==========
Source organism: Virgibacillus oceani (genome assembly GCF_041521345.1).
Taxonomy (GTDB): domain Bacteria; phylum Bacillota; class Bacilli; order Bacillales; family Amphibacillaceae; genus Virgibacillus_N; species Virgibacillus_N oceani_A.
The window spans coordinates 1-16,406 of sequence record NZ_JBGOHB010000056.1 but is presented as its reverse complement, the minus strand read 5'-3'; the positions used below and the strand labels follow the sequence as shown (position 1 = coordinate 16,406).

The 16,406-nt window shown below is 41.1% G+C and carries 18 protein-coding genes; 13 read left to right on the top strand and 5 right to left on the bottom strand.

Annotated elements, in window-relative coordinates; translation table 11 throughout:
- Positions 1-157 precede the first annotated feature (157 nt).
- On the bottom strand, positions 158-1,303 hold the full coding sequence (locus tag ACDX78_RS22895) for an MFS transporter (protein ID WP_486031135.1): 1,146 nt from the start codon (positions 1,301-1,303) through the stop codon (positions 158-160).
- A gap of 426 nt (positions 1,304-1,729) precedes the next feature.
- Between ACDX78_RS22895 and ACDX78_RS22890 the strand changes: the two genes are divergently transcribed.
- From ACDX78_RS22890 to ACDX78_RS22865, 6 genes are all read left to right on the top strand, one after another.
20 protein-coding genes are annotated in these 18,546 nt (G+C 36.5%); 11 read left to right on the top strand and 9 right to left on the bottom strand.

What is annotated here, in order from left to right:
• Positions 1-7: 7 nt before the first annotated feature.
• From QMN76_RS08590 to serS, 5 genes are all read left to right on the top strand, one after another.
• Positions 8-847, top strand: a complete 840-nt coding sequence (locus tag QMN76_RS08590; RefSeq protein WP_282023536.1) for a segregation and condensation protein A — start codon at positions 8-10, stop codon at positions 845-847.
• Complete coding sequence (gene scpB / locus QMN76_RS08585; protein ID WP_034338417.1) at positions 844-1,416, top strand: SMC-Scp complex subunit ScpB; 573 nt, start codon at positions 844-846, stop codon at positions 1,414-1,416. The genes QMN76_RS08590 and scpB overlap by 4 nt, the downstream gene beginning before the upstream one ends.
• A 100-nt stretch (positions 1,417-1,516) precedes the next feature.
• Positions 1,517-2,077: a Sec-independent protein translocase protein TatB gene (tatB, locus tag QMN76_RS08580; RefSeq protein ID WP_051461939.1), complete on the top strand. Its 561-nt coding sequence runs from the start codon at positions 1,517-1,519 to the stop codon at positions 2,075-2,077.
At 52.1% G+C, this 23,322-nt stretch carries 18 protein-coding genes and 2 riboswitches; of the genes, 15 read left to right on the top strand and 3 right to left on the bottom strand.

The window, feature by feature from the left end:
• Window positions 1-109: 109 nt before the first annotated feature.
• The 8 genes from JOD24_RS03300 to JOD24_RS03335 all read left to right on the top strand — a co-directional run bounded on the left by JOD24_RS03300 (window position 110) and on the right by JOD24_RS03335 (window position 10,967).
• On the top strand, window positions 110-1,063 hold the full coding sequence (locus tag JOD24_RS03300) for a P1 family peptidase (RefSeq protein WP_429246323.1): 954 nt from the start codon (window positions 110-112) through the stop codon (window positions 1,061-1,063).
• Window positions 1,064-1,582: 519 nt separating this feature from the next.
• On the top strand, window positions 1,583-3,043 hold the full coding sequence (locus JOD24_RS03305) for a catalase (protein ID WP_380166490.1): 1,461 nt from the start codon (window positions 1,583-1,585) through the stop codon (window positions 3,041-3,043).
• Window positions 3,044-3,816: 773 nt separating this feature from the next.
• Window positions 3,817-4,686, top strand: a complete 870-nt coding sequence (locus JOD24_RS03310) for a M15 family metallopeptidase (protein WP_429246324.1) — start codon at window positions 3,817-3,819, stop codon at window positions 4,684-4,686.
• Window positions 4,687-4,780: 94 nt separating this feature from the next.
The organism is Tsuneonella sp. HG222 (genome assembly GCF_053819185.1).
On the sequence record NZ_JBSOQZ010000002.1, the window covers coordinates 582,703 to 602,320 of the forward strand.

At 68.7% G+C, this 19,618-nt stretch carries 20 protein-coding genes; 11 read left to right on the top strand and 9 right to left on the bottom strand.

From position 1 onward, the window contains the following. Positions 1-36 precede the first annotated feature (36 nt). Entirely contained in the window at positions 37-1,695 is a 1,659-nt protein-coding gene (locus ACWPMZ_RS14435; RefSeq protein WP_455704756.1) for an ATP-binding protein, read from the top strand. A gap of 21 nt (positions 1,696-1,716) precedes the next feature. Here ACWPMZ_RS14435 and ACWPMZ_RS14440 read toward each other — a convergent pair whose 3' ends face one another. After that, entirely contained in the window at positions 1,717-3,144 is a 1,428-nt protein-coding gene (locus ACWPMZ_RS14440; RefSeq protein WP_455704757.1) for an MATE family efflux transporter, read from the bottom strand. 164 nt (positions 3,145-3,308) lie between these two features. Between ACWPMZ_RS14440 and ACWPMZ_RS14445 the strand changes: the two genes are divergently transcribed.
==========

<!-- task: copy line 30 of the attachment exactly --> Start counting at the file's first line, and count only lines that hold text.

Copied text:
On the sequence record NZ_JBSOQZ010000002.1, the window covers coordinates 582,703 to 602,320 of the forward strand.